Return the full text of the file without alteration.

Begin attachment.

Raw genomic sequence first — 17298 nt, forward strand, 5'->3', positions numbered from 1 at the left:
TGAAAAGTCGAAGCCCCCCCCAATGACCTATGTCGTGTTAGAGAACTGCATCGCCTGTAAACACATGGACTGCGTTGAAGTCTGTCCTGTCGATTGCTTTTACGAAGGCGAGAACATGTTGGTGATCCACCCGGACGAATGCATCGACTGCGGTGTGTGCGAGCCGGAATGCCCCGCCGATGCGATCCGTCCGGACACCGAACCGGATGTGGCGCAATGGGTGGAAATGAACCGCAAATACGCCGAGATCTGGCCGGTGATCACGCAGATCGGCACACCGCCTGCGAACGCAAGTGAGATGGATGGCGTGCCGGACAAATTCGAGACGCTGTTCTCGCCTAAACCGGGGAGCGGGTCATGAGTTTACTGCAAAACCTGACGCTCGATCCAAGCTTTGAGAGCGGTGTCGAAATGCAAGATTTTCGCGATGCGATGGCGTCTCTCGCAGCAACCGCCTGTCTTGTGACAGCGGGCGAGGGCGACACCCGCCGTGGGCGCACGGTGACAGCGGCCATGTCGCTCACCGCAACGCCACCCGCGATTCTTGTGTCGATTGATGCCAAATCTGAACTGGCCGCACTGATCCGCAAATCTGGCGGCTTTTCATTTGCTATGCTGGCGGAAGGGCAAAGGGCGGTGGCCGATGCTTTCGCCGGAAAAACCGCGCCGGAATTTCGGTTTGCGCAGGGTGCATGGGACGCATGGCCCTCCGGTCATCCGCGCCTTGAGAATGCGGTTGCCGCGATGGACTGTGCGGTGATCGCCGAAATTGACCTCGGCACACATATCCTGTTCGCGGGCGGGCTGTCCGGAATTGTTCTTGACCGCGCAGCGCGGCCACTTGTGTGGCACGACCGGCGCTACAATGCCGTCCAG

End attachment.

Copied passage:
Raw genomic sequence first — 17298 nt, forward strand, 5'->3', positions numbered from 1 at the left:
TGAAAAGTCGAAGCCCCCCCCAATGACCTATGTCGTGTTAGAGAACTGCATCGCCTGTAAACACATGGACTGCGTTGAAGTCTGTCCTGTCGATTGCTTTTACGAAGGCGAGAACATGTTGGTGATCCACCCGGACGAATGCATCGACTGCGGTGTGTGCGAGCCGGAATGCCCCGCCGATGCGATCCGTCCGGACACCGAACCGGATGTGGCGCAATGGGTGGAAATGAACCGCAAATACGCCGAGATCTGGCCGGTGATCACGCAGATCGGCACACCGCCTGCGAACGCAAGTGAGATGGATGGCGTGCCGGACAAATTCGAGACGCTGTTCTCGCCTAAACCGGGGAGCGGGTCATGAGTTTACTGCAAAACCTGACGCTCGATCCAAGCTTTGAGAGCGGTGTCGAAATGCAAGATTTTCGCGATGCGATGGCGTCTCTCGCAGCAACCGCCTGTCTTGTGACAGCGGGCGAGGGCGACACCCGCCGTGGGCGCACGGTGACAGCGGCCATGTCGCTCACCGCAACGCCACCCGCGATTCTTGTGTCGATTGATGCCAAATCTGAACTGGCCGCACTGATCCGCAAATCTGGCGGCTTTTCATTTGCTATGCTGGCGGAAGGGCAAAGGGCGGTGGCCGATGCTTTCGCCGGAAAAACCGCGCCGGAATTTCGGTTTGCGCAGGGTGCATGGGACGCATGGCCCTCCGGTCATCCGCGCCTTGAGAATGCGGTTGCCGCGATGGACTGTGCGGTGATCGCCGAAATTGACCTCGGCACACATATCCTGTTCGCGGGCGGGCTGTCCGGAATTGTTCTTGACCGCGCAGCGCGGCCACTTGTGTGGCACGACCGGCGCTACAATGCCGTCCAG